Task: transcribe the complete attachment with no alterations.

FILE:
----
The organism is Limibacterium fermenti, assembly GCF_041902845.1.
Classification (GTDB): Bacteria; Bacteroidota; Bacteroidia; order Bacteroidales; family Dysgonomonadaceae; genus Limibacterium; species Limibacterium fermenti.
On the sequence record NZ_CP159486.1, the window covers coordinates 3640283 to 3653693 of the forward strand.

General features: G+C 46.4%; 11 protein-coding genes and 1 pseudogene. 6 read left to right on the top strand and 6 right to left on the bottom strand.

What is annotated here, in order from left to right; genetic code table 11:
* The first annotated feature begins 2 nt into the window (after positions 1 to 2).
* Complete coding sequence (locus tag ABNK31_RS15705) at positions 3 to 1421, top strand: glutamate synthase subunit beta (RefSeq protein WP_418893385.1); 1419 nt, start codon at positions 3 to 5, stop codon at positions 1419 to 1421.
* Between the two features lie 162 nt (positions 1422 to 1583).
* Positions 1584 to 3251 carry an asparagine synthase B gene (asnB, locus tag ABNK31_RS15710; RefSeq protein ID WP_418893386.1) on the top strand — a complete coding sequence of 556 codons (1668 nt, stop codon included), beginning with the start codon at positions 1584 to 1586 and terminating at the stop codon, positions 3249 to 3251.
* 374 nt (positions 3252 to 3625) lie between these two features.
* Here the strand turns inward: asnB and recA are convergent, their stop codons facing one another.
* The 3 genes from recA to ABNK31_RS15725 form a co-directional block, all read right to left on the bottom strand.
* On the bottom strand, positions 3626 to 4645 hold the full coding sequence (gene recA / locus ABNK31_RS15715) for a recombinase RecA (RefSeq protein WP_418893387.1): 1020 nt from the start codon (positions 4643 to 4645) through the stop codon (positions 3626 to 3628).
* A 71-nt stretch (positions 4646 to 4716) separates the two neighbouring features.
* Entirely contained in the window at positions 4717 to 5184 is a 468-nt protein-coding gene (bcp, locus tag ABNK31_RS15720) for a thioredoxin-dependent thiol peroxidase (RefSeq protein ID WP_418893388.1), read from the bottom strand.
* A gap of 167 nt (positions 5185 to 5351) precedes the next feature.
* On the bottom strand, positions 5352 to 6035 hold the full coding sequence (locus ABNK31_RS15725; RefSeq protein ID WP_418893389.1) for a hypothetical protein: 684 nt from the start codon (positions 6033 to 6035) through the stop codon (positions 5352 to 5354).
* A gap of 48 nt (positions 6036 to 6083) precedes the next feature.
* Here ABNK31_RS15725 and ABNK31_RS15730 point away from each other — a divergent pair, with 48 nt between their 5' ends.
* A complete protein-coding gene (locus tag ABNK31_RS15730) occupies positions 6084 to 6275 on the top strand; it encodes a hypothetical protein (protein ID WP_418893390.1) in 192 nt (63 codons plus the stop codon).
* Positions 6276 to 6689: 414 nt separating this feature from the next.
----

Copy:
The organism is Limibacterium fermenti, assembly GCF_041902845.1.
Classification (GTDB): Bacteria; Bacteroidota; Bacteroidia; order Bacteroidales; family Dysgonomonadaceae; genus Limibacterium; species Limibacterium fermenti.
On the sequence record NZ_CP159486.1, the window covers coordinates 3640283 to 3653693 of the forward strand.

General features: G+C 46.4%; 11 protein-coding genes and 1 pseudogene. 6 read left to right on the top strand and 6 right to left on the bottom strand.

What is annotated here, in order from left to right; genetic code table 11:
* The first annotated feature begins 2 nt into the window (after positions 1 to 2).
* Complete coding sequence (locus tag ABNK31_RS15705) at positions 3 to 1421, top strand: glutamate synthase subunit beta (RefSeq protein WP_418893385.1); 1419 nt, start codon at positions 3 to 5, stop codon at positions 1419 to 1421.
* Between the two features lie 162 nt (positions 1422 to 1583).
* Positions 1584 to 3251 carry an asparagine synthase B gene (asnB, locus tag ABNK31_RS15710; RefSeq protein ID WP_418893386.1) on the top strand — a complete coding sequence of 556 codons (1668 nt, stop codon included), beginning with the start codon at positions 1584 to 1586 and terminating at the stop codon, positions 3249 to 3251.
* 374 nt (positions 3252 to 3625) lie between these two features.
* Here the strand turns inward: asnB and recA are convergent, their stop codons facing one another.
* The 3 genes from recA to ABNK31_RS15725 form a co-directional block, all read right to left on the bottom strand.
* On the bottom strand, positions 3626 to 4645 hold the full coding sequence (gene recA / locus ABNK31_RS15715) for a recombinase RecA (RefSeq protein WP_418893387.1): 1020 nt from the start codon (positions 4643 to 4645) through the stop codon (positions 3626 to 3628).
* A 71-nt stretch (positions 4646 to 4716) separates the two neighbouring features.
* Entirely contained in the window at positions 4717 to 5184 is a 468-nt protein-coding gene (bcp, locus tag ABNK31_RS15720) for a thioredoxin-dependent thiol peroxidase (RefSeq protein ID WP_418893388.1), read from the bottom strand.
* A gap of 167 nt (positions 5185 to 5351) precedes the next feature.
* On the bottom strand, positions 5352 to 6035 hold the full coding sequence (locus ABNK31_RS15725; RefSeq protein ID WP_418893389.1) for a hypothetical protein: 684 nt from the start codon (positions 6033 to 6035) through the stop codon (positions 5352 to 5354).
* A gap of 48 nt (positions 6036 to 6083) precedes the next feature.
* Here ABNK31_RS15725 and ABNK31_RS15730 point away from each other — a divergent pair, with 48 nt between their 5' ends.
* A complete protein-coding gene (locus tag ABNK31_RS15730) occupies positions 6084 to 6275 on the top strand; it encodes a hypothetical protein (protein ID WP_418893390.1) in 192 nt (63 codons plus the stop codon).
* Positions 6276 to 6689: 414 nt separating this feature from the next.